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The preparation of a data landscape report (2/3)

3. Description of the main information systems and datasets available

This is a description of the main information systems with nutrition-relevant information. It addresses questions such as:

  • How is data collection organised?
  • What systematic data quality control mechanisms are applied?
  • Which indicators are collected?
  • What are the sampling methods, exact dates of data collection, and population groups covered by the data?
  • What is the procedure to access the datasets?
  • Which outputs are produced on the basis of this data? For whom and how are they used?
    One data provider can manage one or more information systems (e.g. a National Statistical Office manages the Demographic and Health Survey, as well as SMART Surveys).

Typical information systems include: Education Management Information System, Health Information Routine Data (DHIS2), Water Management Information System, Household Income and Consumption Surveys, Health and Nutrition Expenditure Surveys, Demographic and Health Surveys (DHS), Multiple Indicator Cluster Surveys (MICS), SMART Nutrition Surveys, and Integrated Food Security Phase Classification Database (IPC)…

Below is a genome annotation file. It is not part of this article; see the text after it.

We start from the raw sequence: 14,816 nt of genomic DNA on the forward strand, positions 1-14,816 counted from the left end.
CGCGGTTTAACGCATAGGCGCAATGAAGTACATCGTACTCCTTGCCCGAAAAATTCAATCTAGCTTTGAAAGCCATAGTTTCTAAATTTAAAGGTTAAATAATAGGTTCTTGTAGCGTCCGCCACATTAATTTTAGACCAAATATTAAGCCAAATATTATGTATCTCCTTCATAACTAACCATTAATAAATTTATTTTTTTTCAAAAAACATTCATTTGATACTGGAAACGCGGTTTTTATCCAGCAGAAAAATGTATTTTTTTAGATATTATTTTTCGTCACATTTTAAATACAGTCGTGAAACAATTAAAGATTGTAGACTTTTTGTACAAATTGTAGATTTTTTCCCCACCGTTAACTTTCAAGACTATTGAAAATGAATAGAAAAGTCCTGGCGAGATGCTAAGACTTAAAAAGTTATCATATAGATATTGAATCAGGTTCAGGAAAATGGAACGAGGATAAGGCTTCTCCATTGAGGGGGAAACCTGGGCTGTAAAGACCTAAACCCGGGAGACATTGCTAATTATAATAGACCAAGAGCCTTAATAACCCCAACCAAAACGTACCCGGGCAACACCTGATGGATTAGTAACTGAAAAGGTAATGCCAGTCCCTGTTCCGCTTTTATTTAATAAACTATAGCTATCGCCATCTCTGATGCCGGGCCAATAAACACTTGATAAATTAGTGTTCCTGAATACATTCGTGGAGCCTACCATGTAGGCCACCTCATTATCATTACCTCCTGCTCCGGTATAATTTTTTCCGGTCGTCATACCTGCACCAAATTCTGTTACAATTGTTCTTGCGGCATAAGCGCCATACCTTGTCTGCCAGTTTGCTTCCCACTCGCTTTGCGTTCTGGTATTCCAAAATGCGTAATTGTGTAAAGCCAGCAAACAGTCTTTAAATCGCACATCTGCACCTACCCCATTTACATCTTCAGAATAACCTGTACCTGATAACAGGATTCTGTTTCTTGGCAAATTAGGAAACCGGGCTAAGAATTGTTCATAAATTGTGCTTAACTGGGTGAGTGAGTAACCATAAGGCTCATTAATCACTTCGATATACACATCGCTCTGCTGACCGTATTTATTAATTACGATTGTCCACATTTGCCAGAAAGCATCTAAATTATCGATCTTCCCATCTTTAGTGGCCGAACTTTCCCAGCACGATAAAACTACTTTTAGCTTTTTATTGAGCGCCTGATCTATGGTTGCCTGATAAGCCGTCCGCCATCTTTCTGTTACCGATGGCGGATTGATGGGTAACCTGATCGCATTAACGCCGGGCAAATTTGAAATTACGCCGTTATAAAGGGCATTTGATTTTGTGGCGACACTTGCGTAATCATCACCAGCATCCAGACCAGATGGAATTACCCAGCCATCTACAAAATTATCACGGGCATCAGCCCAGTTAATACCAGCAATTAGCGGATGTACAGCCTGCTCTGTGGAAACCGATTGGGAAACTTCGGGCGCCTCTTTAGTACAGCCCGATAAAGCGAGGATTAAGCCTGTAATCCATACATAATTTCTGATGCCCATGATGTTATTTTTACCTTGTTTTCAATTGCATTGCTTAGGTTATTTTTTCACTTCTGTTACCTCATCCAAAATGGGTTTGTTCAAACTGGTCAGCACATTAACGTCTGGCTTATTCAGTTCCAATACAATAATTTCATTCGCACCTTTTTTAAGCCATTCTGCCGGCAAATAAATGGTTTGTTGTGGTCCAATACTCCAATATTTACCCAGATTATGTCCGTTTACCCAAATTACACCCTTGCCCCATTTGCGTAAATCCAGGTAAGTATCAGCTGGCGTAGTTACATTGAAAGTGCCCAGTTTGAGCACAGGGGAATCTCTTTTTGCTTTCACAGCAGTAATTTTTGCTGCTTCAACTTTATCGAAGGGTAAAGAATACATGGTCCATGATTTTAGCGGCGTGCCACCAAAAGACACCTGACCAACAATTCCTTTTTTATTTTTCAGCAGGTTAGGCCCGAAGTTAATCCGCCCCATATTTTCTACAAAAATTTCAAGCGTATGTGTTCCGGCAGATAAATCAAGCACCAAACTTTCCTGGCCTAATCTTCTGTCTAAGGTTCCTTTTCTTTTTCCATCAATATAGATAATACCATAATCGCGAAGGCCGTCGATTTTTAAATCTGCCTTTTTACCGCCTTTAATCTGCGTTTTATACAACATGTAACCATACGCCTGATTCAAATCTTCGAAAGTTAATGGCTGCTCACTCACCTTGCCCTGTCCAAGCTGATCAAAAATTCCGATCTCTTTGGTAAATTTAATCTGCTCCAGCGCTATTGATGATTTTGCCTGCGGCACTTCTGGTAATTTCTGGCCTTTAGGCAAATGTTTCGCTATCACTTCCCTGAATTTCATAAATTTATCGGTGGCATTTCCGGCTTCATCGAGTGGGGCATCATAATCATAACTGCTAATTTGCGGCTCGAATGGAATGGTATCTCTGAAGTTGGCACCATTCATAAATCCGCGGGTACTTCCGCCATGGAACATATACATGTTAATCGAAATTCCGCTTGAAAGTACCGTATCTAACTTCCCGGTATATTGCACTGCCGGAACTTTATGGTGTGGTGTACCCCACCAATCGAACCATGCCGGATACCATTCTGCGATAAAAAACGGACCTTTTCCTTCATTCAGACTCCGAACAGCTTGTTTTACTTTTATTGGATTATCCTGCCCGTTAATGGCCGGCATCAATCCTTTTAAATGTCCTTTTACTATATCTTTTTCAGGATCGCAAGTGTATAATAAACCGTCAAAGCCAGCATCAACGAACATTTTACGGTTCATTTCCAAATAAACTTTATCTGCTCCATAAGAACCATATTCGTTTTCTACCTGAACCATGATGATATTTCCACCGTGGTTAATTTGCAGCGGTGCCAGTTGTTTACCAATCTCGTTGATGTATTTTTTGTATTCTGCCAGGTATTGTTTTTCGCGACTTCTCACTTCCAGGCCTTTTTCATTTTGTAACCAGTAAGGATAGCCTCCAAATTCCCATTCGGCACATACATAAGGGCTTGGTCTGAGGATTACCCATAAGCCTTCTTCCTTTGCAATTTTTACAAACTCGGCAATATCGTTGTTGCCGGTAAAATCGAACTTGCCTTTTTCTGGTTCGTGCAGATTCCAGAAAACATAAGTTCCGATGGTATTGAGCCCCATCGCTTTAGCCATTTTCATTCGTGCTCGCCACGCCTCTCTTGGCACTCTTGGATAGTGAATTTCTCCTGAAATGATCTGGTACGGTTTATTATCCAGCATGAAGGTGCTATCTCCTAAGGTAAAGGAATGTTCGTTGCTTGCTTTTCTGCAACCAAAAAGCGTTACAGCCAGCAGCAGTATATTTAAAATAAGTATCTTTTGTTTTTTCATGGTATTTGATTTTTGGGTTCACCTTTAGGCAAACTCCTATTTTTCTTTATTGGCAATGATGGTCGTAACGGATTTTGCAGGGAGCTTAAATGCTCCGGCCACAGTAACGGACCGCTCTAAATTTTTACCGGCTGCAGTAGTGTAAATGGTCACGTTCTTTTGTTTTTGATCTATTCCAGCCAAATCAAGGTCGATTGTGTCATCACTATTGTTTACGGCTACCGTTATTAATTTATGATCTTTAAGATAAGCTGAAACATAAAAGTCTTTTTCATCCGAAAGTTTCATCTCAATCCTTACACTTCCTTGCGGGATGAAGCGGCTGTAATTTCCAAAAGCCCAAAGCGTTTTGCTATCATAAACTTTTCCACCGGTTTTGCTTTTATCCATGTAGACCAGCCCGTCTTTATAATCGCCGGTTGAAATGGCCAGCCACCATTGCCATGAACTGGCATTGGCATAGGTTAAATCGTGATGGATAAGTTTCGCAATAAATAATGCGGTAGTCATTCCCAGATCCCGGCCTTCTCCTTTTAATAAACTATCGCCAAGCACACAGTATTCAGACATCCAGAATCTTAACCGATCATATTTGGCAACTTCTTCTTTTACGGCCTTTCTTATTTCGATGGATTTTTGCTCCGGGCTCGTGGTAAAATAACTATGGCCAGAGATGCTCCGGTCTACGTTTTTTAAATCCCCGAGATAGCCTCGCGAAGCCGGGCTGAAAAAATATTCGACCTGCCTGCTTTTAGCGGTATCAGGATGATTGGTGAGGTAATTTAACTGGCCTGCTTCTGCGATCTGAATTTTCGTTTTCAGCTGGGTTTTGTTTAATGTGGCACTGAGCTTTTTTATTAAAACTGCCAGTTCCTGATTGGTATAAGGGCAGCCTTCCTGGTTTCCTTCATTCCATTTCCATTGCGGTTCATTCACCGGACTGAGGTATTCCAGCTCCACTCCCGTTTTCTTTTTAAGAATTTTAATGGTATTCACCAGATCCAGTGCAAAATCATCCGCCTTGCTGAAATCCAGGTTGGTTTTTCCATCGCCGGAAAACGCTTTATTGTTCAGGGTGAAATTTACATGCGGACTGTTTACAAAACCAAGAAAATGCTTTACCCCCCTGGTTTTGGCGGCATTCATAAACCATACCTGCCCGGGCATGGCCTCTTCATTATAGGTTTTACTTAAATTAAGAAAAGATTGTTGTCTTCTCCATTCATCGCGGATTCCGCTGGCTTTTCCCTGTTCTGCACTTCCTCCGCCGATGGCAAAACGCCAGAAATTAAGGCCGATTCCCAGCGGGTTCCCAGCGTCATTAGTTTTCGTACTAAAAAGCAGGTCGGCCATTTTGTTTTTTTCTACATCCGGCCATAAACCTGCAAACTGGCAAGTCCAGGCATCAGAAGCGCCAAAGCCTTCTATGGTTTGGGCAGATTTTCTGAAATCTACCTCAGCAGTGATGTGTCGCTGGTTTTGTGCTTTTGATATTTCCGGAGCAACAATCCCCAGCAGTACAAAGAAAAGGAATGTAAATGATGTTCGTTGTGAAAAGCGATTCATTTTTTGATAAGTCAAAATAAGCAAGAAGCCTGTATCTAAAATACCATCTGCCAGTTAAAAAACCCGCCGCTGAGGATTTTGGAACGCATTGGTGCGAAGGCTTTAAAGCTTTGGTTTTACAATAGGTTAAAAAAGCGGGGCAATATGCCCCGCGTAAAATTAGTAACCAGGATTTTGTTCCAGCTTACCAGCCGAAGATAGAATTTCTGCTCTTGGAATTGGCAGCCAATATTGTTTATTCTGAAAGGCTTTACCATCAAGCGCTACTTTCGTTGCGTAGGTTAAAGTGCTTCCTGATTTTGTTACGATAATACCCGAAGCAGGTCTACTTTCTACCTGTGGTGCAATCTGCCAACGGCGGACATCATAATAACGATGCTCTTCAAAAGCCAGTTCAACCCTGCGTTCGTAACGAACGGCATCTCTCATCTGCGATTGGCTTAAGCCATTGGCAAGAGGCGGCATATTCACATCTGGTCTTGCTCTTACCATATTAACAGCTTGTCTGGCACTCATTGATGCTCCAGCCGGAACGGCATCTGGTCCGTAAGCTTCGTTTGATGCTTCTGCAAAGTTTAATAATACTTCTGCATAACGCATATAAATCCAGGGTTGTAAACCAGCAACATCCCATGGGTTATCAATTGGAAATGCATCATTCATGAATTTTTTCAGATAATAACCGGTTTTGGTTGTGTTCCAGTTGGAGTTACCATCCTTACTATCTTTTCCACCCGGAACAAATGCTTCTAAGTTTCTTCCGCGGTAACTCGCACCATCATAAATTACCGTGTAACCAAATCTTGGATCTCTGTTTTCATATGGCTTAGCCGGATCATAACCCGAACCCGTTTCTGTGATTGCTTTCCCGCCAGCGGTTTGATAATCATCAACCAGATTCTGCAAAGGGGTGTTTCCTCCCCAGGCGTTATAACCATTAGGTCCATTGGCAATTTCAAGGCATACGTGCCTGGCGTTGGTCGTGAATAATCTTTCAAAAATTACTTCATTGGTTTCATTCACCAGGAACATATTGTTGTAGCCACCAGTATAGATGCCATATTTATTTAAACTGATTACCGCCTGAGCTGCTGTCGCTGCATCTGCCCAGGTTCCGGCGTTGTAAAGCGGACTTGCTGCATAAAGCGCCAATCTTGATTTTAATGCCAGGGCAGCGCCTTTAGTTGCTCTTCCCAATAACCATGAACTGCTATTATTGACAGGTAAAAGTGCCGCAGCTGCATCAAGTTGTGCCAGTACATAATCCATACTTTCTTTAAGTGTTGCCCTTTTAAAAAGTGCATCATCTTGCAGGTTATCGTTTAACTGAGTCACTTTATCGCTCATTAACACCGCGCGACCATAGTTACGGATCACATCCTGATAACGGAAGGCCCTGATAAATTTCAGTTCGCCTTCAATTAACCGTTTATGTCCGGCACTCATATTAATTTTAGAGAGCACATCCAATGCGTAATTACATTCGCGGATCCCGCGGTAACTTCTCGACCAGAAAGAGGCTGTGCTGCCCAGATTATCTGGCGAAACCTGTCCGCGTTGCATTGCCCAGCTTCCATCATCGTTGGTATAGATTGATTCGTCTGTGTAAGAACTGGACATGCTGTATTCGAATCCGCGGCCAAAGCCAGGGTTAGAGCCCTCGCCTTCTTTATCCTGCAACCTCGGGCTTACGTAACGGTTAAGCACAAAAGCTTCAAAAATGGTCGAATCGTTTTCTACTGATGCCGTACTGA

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4. Indicator matrix

Ideally, an Excel file is populated with information for all the indicators included in the data landscape (see below for an example of an indicator matrix).
The typical information collected on each indicator includes:

  • Name of the dataset(s) to which the indicator is attached
  • Definition of the indicator (variables used to generate the indicator)
  • Period of data collection
  • Year when data was collected
  • Data collection sampling method (e.g. survey, routine)
  • Geographic coverage
  • Organisation(s) that collect and manage the data

Note that indicators from different datasets may not be directly comparable (see Challenge n°3 on page 8 of this section).

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Note
The indicator matrix in an Excel file (as in the example provided below based on Niger’s experience) is an ideal output of a data landscape exercise. It describes in which datasets you can find the indicator you are looking for to answer the policy-relevant question identified. However, as detailed in Challenge n°1 (see page 6 of this section), describing all the indicators available in all the datasets of interest to the NIPN can be a very vast piece of work. Ivory Coast, for example, decided to describe the information systems and the datasets of interest to the NIPN without describing precisely the indicators available in these datasets, and did not develop an indicator matrix.
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Example